Context: Preparticipation examinations are the standard approach for assessing poor movement quality that would increase musculoskeletal injury risk. However, little is known about how core stability influences functional movement patterns. Objective: The primary purpose of this study was to determine the effect of an 8-week core stability program on functional movement patterns in college athletes. The secondary purpose was to determine if the core stability training program would be more effective in those with worse movement quality (ie, ≤14 baseline functional movement screen [FMS] score). Design: Quasi-experimental design. Setting: Athletic training facility. Participants: One-hundred college athletes. Main Outcome Measures: Functional movement patterns included the FMS, lateral step-down, and Y balance test and were assessed before and after the 8-week program. Intervention: Participants were placed into one of the 2 groups: intervention and control. The intervention group was required to complete a core stability training program that met 3 times per week for 8 weeks. Results: Significant group × time interactions demonstrated improvements in FMS, lateral step-down, and Y balance test scores in the experimental group relative to the control group (P < .001). Independent sample t tests demonstrate that change scores were larger (greater improvement) for the FMS total score and hurdle step (P < .001) in athletes with worse movement quality. Conclusions: An 8-week core stability training program enhances functional movement patterns and dynamic postural control in college athletes. The benefits are more pronounced in college athletes with poor movement quality.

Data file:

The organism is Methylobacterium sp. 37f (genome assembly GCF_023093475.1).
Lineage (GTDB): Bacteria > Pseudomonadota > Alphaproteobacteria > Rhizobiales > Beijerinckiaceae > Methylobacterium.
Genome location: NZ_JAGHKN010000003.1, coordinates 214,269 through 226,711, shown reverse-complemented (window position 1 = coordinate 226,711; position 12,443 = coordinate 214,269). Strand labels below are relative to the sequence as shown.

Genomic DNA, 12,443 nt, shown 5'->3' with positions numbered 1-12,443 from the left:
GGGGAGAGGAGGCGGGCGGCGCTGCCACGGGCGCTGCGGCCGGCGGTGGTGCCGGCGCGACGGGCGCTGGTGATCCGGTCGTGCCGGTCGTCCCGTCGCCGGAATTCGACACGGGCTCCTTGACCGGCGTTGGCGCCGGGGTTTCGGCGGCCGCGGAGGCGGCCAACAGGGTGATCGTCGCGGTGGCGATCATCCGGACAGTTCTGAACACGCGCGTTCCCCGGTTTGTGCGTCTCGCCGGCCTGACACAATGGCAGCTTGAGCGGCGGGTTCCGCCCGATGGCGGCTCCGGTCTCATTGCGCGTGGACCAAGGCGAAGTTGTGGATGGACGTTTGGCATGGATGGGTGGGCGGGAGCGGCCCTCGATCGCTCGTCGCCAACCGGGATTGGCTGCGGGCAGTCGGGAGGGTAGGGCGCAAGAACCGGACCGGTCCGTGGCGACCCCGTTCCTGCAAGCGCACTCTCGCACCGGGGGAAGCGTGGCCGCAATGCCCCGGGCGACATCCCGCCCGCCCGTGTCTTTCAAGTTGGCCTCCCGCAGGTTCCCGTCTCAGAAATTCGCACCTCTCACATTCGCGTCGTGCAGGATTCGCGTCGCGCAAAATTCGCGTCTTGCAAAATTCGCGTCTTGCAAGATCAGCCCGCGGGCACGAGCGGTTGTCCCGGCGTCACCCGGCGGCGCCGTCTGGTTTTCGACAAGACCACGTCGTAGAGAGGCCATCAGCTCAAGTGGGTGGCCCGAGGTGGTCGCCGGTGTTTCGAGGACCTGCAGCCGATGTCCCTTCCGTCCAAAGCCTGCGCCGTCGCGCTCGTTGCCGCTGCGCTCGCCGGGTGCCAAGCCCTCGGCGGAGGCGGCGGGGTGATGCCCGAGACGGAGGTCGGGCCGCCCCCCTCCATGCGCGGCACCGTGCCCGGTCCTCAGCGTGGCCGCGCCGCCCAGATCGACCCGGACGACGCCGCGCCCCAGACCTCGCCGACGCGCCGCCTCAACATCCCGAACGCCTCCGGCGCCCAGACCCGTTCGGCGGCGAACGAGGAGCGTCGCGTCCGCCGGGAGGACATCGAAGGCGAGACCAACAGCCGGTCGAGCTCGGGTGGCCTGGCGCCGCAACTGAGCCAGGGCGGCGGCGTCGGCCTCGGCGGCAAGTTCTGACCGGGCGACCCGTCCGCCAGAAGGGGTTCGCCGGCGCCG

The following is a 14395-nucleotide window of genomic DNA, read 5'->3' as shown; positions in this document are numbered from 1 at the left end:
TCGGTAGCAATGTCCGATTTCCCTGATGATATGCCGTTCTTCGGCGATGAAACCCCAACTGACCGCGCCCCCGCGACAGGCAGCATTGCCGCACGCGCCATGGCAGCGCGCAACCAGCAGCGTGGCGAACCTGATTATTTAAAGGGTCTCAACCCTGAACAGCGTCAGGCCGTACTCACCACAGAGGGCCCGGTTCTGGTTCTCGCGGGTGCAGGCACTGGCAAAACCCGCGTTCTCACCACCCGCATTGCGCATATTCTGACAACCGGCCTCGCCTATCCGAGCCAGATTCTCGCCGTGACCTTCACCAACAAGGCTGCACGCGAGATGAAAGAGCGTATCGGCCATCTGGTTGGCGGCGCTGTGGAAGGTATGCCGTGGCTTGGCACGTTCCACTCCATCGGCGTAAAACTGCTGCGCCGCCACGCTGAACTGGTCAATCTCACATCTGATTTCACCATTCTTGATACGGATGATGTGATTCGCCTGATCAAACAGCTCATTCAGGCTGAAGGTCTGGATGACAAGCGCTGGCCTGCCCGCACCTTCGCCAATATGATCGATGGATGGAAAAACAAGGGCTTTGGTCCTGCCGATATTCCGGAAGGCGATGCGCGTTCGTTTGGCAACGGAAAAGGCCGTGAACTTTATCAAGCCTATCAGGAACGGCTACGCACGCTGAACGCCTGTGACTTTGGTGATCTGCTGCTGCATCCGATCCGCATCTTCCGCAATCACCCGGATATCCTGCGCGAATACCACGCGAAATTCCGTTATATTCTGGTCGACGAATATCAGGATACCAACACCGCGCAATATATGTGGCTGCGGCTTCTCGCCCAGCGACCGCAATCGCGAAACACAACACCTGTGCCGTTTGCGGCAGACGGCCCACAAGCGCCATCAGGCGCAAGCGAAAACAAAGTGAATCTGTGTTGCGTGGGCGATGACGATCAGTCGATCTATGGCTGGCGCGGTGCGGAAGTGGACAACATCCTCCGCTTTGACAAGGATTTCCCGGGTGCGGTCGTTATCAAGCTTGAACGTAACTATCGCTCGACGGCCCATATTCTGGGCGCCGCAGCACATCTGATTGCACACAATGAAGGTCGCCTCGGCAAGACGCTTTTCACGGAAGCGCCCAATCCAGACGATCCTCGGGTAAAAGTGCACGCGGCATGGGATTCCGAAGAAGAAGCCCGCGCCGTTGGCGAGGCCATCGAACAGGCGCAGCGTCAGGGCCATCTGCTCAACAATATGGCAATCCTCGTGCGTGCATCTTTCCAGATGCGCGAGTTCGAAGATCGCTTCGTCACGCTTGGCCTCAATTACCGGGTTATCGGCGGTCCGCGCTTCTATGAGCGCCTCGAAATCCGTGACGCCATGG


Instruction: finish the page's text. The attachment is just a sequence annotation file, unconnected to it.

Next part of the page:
Keywords: compensations; injury; postural control; prevention; sensorimotor.